This is for every teacher who refuses to be blamed for the failure of our society to erase poverty and inequality, and refuses to accept assessments, tests and evaluations imposed by those who have contempt for real teaching and learning.
Standardized education for Native youth: Carlisle Indian
Industrial School, Pennsylvania (c. 1900) one of many "Indian Boarding
Schools" where children were stripped of their Native language and culture
during the late 19th and early 20th centuries.
Earlier this month I posted a letter written to Senator
Patty Murray by Robey Clark, a fellow member of Oregon Save Our Schools
regarding reauthorization of ESEA. Today I am posting a letter he shared with
me that was sent to Washington State Superintendent of Public Instruction Randy
Dorn by the governing tribes of the Washington State Tribal Compact Schools on
June 5th, 2015. Mr. Dorn has yet to respond to the tribes.
The sentiment in this letter can be broadly applied not only
to Native students but to all students.Our public schools are diverse. Students deserve to have their cultures
recognized and respected. They deserve lessons that engage and speak to them,
and they deserve to be evaluated in an authentic way. We must bring the
humanity back to our schools.
Big thanks to Robey Clark for sharing this with me and for
fighting for the schools our children deserve.
WASHINGTON TRIBAL COMPACT SCHOOL POSITION STATEMENT:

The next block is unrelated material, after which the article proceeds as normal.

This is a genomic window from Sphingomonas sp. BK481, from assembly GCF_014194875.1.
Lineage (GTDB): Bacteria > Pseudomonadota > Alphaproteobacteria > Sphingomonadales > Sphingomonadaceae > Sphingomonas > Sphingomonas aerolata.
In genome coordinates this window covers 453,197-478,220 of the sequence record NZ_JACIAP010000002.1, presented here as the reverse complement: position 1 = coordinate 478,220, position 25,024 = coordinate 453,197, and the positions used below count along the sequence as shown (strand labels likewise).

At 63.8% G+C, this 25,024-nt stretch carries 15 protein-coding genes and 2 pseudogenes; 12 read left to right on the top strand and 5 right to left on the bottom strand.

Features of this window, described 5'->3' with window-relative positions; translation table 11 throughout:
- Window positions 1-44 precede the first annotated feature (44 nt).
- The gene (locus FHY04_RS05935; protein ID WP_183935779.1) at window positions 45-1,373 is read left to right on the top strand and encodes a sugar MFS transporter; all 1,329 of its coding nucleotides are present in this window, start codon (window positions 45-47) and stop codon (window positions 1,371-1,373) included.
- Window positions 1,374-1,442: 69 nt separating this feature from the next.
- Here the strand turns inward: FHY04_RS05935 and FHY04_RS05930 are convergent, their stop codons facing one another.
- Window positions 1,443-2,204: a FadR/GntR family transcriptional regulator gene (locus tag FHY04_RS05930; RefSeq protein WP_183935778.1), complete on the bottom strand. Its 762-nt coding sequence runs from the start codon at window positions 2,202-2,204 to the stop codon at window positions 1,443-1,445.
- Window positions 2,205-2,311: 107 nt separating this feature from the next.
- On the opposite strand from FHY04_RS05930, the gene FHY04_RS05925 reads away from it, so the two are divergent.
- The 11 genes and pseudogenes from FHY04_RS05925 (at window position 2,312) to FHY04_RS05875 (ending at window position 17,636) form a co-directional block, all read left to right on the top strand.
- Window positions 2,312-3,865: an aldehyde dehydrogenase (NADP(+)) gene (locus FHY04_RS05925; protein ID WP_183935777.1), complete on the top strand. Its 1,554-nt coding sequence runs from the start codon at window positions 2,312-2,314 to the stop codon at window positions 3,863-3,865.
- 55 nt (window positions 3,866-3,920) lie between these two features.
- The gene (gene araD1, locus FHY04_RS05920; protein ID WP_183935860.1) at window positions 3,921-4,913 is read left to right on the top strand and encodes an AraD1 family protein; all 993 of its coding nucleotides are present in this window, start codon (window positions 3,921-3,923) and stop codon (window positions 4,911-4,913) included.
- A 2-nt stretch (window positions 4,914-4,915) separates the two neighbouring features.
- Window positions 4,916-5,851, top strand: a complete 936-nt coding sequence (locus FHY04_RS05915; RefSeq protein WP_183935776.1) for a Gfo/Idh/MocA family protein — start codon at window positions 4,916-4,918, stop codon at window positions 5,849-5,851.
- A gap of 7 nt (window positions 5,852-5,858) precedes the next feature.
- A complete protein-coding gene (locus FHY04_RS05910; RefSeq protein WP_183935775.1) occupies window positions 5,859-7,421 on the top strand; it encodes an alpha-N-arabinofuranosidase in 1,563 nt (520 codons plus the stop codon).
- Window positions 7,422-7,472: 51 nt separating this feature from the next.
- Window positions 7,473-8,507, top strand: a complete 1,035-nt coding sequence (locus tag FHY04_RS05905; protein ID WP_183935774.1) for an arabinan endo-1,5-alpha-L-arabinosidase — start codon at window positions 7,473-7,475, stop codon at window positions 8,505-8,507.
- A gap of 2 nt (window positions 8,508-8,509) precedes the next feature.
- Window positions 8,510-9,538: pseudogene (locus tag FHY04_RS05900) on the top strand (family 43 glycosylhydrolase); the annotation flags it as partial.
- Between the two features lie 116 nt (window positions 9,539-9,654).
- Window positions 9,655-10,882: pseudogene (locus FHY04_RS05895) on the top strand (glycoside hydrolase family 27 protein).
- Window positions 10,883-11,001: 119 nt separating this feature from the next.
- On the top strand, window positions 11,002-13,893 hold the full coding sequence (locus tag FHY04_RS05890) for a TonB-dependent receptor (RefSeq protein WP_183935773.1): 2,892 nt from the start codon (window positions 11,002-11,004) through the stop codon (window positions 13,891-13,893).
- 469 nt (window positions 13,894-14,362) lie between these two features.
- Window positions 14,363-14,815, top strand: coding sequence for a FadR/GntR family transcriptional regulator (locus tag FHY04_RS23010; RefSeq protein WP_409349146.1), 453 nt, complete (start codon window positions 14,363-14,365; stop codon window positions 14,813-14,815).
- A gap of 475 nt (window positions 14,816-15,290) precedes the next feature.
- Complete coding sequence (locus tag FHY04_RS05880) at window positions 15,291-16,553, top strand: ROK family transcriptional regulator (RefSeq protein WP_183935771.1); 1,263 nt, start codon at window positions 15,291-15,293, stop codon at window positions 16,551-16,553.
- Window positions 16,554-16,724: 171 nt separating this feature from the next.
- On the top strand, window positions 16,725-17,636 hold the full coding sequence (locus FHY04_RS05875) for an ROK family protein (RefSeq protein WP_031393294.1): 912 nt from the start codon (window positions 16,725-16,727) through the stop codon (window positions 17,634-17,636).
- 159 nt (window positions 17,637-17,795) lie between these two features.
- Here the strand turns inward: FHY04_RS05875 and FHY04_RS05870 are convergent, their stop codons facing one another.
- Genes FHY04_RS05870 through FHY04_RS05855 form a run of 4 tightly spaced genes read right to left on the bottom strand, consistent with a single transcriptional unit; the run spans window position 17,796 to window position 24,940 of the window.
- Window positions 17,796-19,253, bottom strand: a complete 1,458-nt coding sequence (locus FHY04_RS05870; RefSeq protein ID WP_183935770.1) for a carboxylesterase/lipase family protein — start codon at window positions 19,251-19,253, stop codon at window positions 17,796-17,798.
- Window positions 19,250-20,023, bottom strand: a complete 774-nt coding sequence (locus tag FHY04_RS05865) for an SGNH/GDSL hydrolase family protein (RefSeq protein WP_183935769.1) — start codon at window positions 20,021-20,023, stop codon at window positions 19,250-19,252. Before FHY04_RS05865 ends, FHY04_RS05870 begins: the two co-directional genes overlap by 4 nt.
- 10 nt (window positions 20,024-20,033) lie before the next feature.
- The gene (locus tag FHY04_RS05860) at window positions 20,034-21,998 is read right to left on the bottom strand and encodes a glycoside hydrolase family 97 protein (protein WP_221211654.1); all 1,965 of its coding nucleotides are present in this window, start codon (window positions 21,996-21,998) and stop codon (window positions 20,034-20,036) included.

We, the governing tribes of the Washington State Tribal
compact schools, hope to break the chronic cycle of failure among schools
serving American Indian reservations. We intend to capitalize upon the
opportunity presented by this new Tribal Compact School law by promoting the
adoption of teaching practices which we believe to be more congruent with
tribal cultures. In support of this effort, we intend to foster some important
reforms in educational accountability methods that will encourage and reward a
change in practice.
In recent decades, state and federal educational policy has
focused on raising test scores for poor and minority students up to the general
population average by the third grade (or soon after) in an effort to minimize
the dropout rate. This policy has been a particular disaster for most public
schools serving Indian reservations. The result has been a system that labels
Indian children early; subjects them to continued remedial instruction; and
fails to keep them engaged after the 4th grade. The over-emphasis on early
grade test scores has evolved into a self-fulfilling (and self-perpetuating)
prophecy of failure for Indian students. We believe it is this labeling effect,
coupled with limited instructional methods that cause many if not most
The Iroquois Sachem Canasatego once said to the English
colonists of his time, “...you who are so wise must know that different Nations
have different Conceptions of things and you will, therefore, not take it amiss